Bloom and Doom: Understanding Social-Ecological Risks of Harmful Algal Blooms (HABs) is a grant project looking into HABs and their effects. HABs result in toxic water events that can poses risks to people and ecosystems by threatening water quality. HABs are and will continue to increase in frequency and severity as nutrient runoff and global warming continue. Despite this, HABs are not monitored federally, and despite examples of success in other states, Georgia has not yet taken enough steps to understand, monitor, and respond to HAB events. This project investigates why HABs occur in some inland bodies of water over others; what social and ecological actors are present and how they interact with the water body; who may be disproportionately exposed to HABs; and how stakeholders are identifying solutions and managing their risks. This is accomplished using a variety of methods. Pictures highlight field-based surveys conducted with water body users for 10 non-consecutive weekends from May through August 2022.

This project is being conducted in the Athens, Georgia area from 2022-2023 with support from a 2022 Presidential Interdisciplinary Seed Grant Award, “Bloom and Doom: Is Increasing Risk of Harmful Algal Blooms an Inevitable Consequence of Global Change? Assessing Risk and Exploring Strategies in Georgia from Biological and Social Perspectives.” Research team members include IDM’s Dr. Michelle Ritchie (College of Public Health); Dr. Cory Struthers (School of Public and International Affairs); Dr. Peter Hazelton (Warnell School of Forestry and Natural Resources); and Drs. Alex Strauss and Krista Capps (Odum School of Ecology). The research team also includes more than a dozen undergraduate and graduate students.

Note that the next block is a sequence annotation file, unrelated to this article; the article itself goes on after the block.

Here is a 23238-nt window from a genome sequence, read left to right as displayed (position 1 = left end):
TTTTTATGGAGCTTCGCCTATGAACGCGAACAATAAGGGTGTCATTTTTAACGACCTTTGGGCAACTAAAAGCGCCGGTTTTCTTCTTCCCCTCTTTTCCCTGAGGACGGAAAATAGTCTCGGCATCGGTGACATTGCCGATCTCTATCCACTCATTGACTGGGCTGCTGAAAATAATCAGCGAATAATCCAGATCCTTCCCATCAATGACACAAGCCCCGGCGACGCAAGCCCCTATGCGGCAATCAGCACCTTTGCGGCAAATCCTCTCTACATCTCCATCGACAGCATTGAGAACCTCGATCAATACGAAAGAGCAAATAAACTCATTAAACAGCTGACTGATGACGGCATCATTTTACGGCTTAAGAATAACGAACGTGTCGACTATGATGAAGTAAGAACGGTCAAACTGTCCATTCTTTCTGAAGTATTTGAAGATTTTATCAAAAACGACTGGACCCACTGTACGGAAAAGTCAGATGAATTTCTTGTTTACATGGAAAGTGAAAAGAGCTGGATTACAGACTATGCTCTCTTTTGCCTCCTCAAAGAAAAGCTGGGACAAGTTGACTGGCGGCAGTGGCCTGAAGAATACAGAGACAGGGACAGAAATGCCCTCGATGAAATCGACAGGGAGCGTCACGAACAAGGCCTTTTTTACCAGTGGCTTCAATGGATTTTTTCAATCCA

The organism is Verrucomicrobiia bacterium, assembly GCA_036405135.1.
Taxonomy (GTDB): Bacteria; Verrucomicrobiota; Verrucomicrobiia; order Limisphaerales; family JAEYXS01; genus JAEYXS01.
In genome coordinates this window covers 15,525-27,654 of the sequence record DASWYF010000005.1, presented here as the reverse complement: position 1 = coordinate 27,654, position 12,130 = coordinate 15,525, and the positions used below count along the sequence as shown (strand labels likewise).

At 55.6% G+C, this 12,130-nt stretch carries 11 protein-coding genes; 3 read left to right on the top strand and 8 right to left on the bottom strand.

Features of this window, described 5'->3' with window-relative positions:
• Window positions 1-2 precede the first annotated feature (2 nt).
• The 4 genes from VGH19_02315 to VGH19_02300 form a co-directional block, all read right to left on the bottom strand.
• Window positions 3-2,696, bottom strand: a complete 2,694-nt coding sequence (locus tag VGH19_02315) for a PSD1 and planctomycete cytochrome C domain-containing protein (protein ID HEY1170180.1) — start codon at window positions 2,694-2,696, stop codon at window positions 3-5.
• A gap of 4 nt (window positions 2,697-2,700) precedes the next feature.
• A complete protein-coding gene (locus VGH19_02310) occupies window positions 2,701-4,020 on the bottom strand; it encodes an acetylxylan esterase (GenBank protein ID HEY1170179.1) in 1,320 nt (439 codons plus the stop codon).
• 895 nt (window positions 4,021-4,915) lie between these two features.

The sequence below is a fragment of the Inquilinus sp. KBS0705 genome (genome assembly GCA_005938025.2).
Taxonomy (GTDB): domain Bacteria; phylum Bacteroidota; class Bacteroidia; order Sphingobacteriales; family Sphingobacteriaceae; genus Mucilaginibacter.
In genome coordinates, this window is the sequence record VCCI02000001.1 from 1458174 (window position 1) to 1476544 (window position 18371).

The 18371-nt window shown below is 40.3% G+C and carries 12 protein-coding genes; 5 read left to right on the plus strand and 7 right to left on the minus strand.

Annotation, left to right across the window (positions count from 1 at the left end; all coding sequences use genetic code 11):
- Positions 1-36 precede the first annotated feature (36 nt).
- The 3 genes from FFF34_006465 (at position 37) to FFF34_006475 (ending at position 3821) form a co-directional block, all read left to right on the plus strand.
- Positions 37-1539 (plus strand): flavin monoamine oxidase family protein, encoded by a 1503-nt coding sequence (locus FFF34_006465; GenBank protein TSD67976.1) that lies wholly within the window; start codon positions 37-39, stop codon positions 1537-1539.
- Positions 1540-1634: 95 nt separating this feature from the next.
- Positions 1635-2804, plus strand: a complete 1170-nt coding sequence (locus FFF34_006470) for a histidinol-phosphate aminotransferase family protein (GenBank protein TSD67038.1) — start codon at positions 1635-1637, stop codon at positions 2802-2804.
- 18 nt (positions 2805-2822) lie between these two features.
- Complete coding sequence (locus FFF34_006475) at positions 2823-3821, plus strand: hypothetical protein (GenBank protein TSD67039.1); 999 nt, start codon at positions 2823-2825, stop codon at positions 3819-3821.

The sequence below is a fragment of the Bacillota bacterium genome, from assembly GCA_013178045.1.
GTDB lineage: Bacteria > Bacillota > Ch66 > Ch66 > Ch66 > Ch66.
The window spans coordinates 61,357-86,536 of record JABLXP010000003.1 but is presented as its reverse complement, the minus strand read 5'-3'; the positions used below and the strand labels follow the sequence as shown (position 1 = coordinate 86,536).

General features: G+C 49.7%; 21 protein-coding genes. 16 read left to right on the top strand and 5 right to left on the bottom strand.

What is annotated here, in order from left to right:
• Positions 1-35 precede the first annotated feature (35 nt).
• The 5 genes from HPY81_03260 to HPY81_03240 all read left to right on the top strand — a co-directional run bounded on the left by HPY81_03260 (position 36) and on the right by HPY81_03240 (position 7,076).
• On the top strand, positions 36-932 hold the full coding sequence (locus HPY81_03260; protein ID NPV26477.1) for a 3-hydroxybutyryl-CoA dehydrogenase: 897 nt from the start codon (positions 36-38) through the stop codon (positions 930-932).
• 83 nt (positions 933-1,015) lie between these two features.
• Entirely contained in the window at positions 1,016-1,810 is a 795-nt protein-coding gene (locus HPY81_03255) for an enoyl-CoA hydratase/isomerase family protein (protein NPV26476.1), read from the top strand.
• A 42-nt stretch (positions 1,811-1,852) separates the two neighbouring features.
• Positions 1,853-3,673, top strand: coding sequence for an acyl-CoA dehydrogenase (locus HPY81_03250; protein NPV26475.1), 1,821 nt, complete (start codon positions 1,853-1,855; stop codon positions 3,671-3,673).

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One thing that the University of Georgia’s Institute for Disaster Management (IDM) stresses is giving students the opportunity to learn by doing. For two weeks this past May and June,


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